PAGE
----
Monday, Jul 14, 2003
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By Our Special Correspondent
Handing over the first copy of a `white paper' presented by a voluntary organisation committee formed to ensure a level-playing field for Indian Chartered Accountants, to the chairman, Task Force for River Inter-linking, Suresh Prabhu, Dr. Joshi described the issues raised by the white paper as ``very fundamental.'' The problems posed by liberalisation and globalisation were ``not confined to the accounting profession.'' One had to look at the larger picture. The basic flaw of globalisation was the high cost technology, need for large capital inputs, high-energy consumption and low employment generation. The MAFs were tools trying to protect this structure.
According to the `white paper on multinational accounting firms operating in India' prepared by the NGO, the Chartered Accountants' Action Committee for Level-Playing Field (CAAC), MAFs have been caught in different frauds in which they have either actively colluded with the offenders or have been silent witness; their silence purchased for tidy sums of consultancy fee. MAFs have been repeatedly caught in frauds and malpractices, which have forced them to seek compromises.
The ownership of these firms is a secret as they are based in tax havens. Also, they claim global presence when they solicit business, but this vapourises when the question of accountability comes in. But the alarming part is that from around the 1970s, audit work has ceased to be their main income; it has shifted to consultancy.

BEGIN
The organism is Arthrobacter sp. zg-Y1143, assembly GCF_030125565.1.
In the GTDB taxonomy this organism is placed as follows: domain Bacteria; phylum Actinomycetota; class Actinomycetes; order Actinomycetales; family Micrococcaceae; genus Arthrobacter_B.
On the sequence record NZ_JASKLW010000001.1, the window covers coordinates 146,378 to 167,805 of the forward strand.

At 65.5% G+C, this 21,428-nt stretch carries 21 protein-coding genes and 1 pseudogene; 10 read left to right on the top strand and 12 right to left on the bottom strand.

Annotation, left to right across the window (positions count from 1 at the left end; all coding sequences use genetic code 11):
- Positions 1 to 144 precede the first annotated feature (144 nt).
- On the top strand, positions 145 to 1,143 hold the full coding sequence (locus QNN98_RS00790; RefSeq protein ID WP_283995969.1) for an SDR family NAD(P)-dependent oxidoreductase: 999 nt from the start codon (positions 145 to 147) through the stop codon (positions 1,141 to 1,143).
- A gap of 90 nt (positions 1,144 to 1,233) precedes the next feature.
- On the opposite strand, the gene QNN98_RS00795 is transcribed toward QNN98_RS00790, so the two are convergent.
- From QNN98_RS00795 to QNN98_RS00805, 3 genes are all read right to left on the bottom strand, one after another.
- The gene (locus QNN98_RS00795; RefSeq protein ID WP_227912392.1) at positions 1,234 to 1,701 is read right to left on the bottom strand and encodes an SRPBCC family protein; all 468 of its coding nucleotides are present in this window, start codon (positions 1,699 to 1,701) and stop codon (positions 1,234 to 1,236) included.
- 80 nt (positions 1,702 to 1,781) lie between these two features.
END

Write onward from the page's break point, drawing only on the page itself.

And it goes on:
The white paper was brought out in the public interest to inform Indian business, finance and government sectors, policy makers and professionals. ``Because of the inadequate awareness of MAFs, the Indian business, particularly, the corporate and finance sectors, and also the Government and policy makers, implicitly trust them and their professed and advertised competence and ethical standards. The elite public also tends to believe the Indian establishment's assessment of them. There is also some kind of unverified and unassessed aura about them, which prevents proper assessment about them,'' the white paper notes.
The 141-page document also seeks to highlight how India's negotiating capacity in the World Trade Organisation has been eroded, the consequences of the illegitimate presence of the MAFs here, how the Indian accounting profession is not alert enough, how the professional opportunities emerging from globalisation has been monopolised by the MAFs and how the Indian CA firms are weakened at home and deprived of a chance of becoming global players.
Mr. Prabhu, a chartered accountant himself, said MAFs too should adhere to Indian laws, if they operated here. ``The same restrictions should be applicable to all.'' They should be permitted to operate in the country as long as they were open to public scrutiny.
The CAAC convenor, S. Gurumurthy, said MAFs controlled virtual money (options, derivatives and futures) and hence directed the path of globalisation. The present attempt was not to seek ``opportunities for a few assignments in India.'' The aim was to control the levers of global finance.
The Zee TV chairman, Subash Chandra, reminded that merely by asking for a level-playing field, no one would grant it. He wanted chartered accountants to get together to form larger firms and work in the international market.
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